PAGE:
In the early days of long-haul travel, companies would entice customers with idyllic and colourful posters advertising exotic shores with the promise of warm sun and tropical scenery.
Australia, once known as New Holland (1644-1850s) after the Dutch seafarer Abel Tasman who discovered the island, is a country of ancient indigenous history. Like its neighbour New Zealand, it was claimed by European explorers to form new colonies and empires.
Qantas Airways, the flag carrier of Australia and the largest airline in the world by fleet size, was founded in 1920 - its name an acronym for Queensland and Northern Territory Aerial Services. It was, for many years, the sole carrier for Australian air travel.
Super service at your command (1950s)
This poster was launched in the mid-1950s in collaboration with British airline BOAC and Tasman Empire Airways. Air travel was expensive and often reserved for the affluent classes.
BOAC Qantas (1950s)
Another BOAC Qantas poster by F. Nanninga advertising travel to Australia exclusively to British holidaymakers, with the promise of warm, sunny shores.
Great Barrier Reef (1935)
An early example of modernist graphic design, this poster by Gert Sellheim for the Australian National Travel Association depicts a simplistic arrangement of the unique natural environment of the Great Barrier Reef.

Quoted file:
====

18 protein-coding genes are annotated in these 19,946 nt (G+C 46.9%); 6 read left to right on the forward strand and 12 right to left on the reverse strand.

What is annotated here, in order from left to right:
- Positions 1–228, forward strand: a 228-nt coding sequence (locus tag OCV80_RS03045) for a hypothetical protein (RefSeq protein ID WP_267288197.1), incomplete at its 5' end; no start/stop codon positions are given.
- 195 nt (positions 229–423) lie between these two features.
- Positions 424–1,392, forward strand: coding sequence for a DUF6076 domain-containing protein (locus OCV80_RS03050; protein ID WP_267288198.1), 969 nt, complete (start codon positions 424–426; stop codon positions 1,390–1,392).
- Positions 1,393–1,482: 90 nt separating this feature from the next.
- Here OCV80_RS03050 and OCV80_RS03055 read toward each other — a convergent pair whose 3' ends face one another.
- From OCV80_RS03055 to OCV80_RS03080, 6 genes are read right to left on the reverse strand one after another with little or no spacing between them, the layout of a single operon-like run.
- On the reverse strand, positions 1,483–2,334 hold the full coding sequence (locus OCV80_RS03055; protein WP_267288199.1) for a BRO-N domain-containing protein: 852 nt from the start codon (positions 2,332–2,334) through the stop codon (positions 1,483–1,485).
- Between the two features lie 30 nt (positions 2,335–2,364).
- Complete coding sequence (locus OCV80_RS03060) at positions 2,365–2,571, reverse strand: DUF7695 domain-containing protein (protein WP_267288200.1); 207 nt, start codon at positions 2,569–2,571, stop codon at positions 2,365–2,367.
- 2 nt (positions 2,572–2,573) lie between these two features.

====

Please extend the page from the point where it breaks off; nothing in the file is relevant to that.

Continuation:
Sail Matson (1931)
Before the convenience of air travel, the journey to the tropical shores of Australia was a lengthy voyage for travellers. The journey from Britain to the western coast of Australia could take up to eight weeks by steam-powered ocean liner. Matson Lines "White Fleet" consisted of four luxury ocean liners; SS Mariposa, SS Monterey, SS Malolo and SS Lurline.
Beyond Australia lies New Zealand, worlds away in distance but similar weather! Inhabited by Maori people since about 1200, the islands were first visited by Europeans in 1642. Dutch explorer Abel Tasman had a perilous encounter with local people and so the Europeans didn't visit again until Captain Cook's voyage in 1769.
Get in the queue for Queenstown (c1950)
This was an advertisement for New Zealanders to visit Queenstown by rail. Queenstown is a resort town sitting on the shores of Lake Wakatipu on the South Island.
Haere Mai (Welcome) (1920)
Depicting a traditional Maori woman cooking food in a boiling pool with another woman and baby, this poster uses the Maori language to welcome travellers to New Zealand.
Map of attractions (1950s)
Although this poster looks rather modern, the forward-thinking government commissioned this poster in the 1950s. It features some of New Zealand's most prominent tourist attractions, mostly natural landmarks.
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Cover image: The Tallest Trees in the British Empire (1930)